Energy security had been expected to be high on the agenda of the talks, along with the standoff between the international community and Tehran over Iran's nuclear program.
Putin also sought to ease European concerns about Russia's growing economic ambitions, including the purchase of a 5 percent stake in EADS, the French-German company that runs Airbus.
He said the purchase was not "a sign of aggression" and announced the creation of a working group to study Russia's possible role in the company.
Chirac and Merkel did not specifically address the Russian stake in EADS.
At a joint press conference after the talks, Putin said the talks had been a "regular exchange of opinions," which he said, "allows us not only to understand one another better but also to react without a delay to current international threats and challenges."
He also said the three leaders had discussed cooperation in aviation, space and infrastructure creation "in terms of concrete projects." He announced France and Russia had signed deals in the transport and aviation sectors worth $10 billion.
Bilateral Cooperation 'Important'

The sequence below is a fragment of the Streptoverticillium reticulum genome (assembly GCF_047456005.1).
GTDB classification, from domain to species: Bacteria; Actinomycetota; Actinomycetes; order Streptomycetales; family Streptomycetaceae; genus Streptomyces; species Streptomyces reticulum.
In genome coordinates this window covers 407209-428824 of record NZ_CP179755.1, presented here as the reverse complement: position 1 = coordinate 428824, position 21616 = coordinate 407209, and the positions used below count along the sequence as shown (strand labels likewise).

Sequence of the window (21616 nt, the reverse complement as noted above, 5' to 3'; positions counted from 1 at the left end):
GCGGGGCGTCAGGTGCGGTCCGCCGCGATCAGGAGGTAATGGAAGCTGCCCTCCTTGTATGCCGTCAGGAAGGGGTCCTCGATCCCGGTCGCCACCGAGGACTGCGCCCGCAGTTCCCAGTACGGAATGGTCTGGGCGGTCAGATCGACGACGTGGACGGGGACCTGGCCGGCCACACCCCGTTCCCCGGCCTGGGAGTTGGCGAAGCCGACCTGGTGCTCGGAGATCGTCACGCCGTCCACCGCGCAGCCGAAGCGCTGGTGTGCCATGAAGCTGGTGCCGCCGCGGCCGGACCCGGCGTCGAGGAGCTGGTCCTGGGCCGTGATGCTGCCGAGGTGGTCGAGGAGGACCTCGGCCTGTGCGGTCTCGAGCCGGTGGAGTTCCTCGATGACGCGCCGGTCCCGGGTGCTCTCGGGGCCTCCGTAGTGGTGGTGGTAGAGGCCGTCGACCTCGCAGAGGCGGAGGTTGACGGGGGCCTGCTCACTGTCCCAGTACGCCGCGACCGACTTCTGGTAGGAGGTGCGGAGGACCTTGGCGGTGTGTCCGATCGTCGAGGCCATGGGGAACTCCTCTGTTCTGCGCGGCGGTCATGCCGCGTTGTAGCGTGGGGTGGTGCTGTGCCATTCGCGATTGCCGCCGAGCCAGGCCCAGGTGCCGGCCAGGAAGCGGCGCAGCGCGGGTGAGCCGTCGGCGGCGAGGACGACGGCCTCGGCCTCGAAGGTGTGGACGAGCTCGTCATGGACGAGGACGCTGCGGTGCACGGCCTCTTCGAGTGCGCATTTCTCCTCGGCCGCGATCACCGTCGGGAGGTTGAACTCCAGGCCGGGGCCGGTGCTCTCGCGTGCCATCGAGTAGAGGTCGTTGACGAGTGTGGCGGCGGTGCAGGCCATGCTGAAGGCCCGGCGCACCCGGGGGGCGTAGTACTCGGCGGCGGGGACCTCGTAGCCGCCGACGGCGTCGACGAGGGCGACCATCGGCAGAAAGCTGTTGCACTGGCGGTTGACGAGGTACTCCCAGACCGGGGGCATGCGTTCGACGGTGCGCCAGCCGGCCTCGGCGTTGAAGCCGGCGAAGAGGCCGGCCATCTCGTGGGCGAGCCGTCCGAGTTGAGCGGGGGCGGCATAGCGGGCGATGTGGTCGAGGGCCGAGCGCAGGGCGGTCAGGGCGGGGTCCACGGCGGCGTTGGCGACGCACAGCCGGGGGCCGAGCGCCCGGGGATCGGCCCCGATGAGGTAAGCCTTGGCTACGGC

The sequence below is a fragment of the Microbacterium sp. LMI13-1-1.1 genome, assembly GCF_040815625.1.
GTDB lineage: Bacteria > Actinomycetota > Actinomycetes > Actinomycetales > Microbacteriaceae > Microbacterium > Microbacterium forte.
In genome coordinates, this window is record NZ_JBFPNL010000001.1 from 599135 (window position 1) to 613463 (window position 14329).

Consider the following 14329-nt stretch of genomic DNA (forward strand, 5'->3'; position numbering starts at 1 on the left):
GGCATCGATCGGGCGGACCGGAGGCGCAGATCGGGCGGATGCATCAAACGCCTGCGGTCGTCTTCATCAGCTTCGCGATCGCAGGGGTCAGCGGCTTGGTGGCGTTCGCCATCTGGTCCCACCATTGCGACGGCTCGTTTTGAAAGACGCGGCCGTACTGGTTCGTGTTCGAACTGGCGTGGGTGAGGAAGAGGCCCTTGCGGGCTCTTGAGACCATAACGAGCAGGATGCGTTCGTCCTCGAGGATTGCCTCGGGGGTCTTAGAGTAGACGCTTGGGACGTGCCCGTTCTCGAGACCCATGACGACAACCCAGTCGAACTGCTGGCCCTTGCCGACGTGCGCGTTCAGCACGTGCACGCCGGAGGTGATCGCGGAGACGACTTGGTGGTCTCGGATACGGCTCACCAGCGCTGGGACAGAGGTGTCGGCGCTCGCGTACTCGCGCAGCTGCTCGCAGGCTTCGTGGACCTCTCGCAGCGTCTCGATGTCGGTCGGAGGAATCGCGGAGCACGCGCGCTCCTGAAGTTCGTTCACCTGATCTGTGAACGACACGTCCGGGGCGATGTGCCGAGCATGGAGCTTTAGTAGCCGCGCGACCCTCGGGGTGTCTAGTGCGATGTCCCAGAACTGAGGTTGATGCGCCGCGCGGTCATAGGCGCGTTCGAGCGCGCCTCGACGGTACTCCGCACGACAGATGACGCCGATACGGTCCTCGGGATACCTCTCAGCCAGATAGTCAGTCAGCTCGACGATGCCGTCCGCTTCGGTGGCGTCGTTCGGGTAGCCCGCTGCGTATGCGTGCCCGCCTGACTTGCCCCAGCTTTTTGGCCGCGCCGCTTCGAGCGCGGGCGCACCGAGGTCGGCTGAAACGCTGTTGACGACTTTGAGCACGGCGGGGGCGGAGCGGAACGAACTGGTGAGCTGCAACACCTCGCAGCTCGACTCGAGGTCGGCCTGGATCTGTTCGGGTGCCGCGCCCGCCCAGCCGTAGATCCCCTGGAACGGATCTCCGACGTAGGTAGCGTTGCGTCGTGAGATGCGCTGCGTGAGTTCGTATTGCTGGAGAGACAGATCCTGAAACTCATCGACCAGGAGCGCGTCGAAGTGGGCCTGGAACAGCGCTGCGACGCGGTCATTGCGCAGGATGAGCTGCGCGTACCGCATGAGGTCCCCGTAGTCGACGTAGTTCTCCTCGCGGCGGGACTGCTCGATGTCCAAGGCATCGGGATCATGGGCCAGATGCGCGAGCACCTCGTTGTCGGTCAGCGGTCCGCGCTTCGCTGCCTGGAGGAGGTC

Putin kicked off his visit on September 22 by meeting Chirac in Paris. The two leaders discussed a wide range of issues, including transportation and trade.
Ahead of the talks, Chirac praised the relations between the two countries as "excellent."
"We will also have the opportunity to talk about international problems and different crises that put world peace into question," he said. "Our bilateral relationships, which are excellent in every regard, notably in the energy, infrastructure, and aviation sectors."
Putin underlined the importance, including globally, of bilateral cooperation.
"Today, the cooperation between France and Russia is of supreme importance," he said. "On the one hand, for bilateral relations but also for the situation in the world. The big issues are infrastructure and telecommunications and we will also speak together about the politics of energy."
There has been widespread concern in the West over recent Russian moves to put pressure on international oil groups such as Royal Dutch Shell and ExxonMobil to gain a greater share of huge oil and gas projects in Russia's remote Sakhalin region. These moves were seen as potentially also putting into question the future of a production-sharing agreement with French oil company Total.
However, Putin downplayed those concerns. "I can assure you that the rumors about taking away the Total license are greatly exaggerated," he said.
(compiled from agency reports)
An oil field in Russia's Republic of Bashkortostan (TASS file photo)
ENERGY SECURITY is increasingly moving to the top of the EU's agenda in its dealings the outside world. A recent report identifies the European Union's main energy objectives as not just securing gas and oil deliveries from Russia, but also ensuring that it has reliable alternative sources, including in Central Asia. Nonetheless, EU officials say relations with Russia take center-stage in their thinking....(more)